Shipowners are scrambling to install exhaust gas cleaning systems or “scrubbers” on existing vessels to meet the fast approaching low sulphur fuel requirements going into effect on January 1, 2020.
Scrubbers are expensive, ranging in price from US$2m to more than US$5m depending on the size and configuration of the vessel. Many shipowners are seeking financing for this large capital investment, however, banks are reluctant to lend without obtaining a security interest in collateral.
One of the main problems for small shipowners in obtaining financing is the inability of the lending bank to obtain any security interest in the scrubber when there is an existing mortgage on the vessel. This is because once the scrubber is installed it becomes part of the ship, or at least an “appurtenance”, and is therefore subject to the existing first mortgagee’s lien. Larger shipowners generally have better financing options. Some owners have been able to obtain export credit agency guaranteed loans. Other owners have mortgaged unencumbered vessels in order to finance scrubber acquisitions on other vessels under common beneficial ownership. Some have obtained credits from the yard installing the scrubber system.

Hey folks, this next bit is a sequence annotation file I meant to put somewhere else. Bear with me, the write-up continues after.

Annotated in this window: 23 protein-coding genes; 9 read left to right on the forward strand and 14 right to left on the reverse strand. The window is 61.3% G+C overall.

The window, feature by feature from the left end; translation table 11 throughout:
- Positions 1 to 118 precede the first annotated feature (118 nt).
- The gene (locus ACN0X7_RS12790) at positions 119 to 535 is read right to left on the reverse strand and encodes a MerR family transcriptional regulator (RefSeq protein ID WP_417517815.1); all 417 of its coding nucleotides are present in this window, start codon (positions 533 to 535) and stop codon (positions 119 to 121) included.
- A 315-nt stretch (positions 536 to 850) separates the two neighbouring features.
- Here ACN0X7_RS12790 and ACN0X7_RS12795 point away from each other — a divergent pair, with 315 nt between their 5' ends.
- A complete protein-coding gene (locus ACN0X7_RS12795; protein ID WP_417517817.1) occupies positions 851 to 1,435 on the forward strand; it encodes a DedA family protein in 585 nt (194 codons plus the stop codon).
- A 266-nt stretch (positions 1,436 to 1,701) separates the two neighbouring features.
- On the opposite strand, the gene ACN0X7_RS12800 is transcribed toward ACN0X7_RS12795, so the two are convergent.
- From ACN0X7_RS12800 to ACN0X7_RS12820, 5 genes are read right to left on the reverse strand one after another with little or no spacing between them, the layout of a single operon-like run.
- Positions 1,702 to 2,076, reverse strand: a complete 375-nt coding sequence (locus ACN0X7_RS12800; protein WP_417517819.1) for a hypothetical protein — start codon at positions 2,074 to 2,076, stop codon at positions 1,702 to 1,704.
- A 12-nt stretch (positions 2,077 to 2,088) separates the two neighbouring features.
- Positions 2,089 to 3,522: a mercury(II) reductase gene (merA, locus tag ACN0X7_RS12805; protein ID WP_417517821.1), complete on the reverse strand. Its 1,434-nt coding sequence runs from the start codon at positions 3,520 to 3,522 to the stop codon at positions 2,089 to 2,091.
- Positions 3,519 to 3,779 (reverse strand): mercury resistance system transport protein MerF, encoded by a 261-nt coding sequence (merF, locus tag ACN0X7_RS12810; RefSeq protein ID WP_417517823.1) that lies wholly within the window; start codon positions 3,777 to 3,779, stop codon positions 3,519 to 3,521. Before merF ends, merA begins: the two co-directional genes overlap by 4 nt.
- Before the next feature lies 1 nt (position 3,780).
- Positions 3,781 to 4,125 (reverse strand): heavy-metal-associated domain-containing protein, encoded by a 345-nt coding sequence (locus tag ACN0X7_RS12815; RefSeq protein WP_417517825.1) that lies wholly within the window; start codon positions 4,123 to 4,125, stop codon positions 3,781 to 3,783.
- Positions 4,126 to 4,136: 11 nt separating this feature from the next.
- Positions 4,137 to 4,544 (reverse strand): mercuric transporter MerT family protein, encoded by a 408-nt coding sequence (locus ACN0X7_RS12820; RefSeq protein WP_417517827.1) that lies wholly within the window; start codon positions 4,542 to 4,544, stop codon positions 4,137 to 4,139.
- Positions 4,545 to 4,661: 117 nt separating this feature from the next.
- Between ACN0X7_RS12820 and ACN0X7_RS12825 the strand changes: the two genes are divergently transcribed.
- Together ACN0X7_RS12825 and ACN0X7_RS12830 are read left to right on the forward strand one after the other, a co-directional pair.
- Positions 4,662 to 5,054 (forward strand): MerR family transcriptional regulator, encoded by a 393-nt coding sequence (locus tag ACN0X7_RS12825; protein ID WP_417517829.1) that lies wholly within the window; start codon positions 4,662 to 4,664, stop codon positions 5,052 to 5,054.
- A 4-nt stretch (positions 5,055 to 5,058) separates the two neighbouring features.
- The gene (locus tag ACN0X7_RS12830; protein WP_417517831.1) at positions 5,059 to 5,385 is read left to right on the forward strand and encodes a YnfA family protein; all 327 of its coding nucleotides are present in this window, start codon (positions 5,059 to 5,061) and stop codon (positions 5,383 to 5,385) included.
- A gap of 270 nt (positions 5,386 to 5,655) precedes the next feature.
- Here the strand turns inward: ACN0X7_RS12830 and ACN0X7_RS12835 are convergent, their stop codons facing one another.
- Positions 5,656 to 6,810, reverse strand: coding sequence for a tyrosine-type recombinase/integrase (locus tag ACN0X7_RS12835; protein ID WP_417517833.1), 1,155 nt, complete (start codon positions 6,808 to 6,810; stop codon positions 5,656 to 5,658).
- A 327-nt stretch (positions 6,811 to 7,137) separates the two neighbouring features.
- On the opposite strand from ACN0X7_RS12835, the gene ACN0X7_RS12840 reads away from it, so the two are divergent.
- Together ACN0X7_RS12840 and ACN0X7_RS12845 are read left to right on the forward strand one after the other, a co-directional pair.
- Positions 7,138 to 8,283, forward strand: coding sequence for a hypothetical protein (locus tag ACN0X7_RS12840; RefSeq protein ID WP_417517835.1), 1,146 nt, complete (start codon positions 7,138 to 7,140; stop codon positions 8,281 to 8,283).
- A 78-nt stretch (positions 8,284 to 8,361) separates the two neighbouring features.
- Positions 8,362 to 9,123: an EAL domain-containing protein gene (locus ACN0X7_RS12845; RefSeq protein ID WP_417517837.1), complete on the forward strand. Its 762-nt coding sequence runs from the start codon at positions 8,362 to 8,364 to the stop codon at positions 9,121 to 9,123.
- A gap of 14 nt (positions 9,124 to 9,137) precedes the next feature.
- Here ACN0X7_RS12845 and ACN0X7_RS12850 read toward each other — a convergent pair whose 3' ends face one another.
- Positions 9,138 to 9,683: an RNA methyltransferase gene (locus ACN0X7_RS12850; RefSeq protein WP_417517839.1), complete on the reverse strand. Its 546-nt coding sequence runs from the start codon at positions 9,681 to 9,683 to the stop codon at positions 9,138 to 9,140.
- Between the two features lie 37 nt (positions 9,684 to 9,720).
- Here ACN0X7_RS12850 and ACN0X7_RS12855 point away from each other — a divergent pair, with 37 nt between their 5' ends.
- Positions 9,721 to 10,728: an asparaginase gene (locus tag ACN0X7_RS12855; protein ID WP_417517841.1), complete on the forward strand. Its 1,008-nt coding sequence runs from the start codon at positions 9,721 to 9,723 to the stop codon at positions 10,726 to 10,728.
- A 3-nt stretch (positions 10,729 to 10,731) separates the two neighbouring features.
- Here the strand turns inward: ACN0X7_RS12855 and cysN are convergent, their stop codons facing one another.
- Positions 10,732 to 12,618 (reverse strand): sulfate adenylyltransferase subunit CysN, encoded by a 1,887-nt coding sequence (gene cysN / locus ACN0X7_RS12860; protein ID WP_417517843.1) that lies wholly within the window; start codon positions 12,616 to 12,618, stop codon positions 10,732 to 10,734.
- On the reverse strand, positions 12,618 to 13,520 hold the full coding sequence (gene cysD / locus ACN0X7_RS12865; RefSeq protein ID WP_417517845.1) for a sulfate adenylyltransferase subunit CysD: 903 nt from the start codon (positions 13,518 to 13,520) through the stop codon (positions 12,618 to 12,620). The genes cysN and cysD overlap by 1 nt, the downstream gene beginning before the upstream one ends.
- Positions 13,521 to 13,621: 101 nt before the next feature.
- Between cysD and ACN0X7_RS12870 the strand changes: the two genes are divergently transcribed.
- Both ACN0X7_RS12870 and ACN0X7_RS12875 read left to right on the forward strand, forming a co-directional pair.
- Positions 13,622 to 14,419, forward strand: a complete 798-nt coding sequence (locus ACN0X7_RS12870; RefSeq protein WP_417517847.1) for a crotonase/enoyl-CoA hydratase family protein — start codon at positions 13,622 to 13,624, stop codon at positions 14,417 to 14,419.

Examined below are various finance scenarios with a brief analysis of enforcement options and prospects for each.
In 2016 IMO confirmed that as of Jan 1, 2020 Vessels are not permitted to burn fuels with sulphur contain excess of .5% – such as the 3.5% now commonly used. Low sulphur marine fuel oil (LSMFO) is currently much more costly than marine fuel oil (MFO). Recently, LSMFO cost US$255/ ton more than MFO. This is because MFO is residual stock while LSMFO requires blending with distillate. The low sulphur regulations will cost the shipping industry an estimated US$60bn annually. However the low sulphur regulations include a provision allowing vessels to continue to use MFO if exhaust gas cleaning systems are installed.
Types of security interests and enforcement scenarios
If a vessel is unencumbered an owner can obtain financing from traditional lenders by granting a first mortgage lien on the vessel. However, few newer vessels are unencumbered by a mortgage and installing an expensive exhaust gas cleaning system on older vessels is a questionable economic decision considering the cost and the uncertainty of future cost of LSMFO.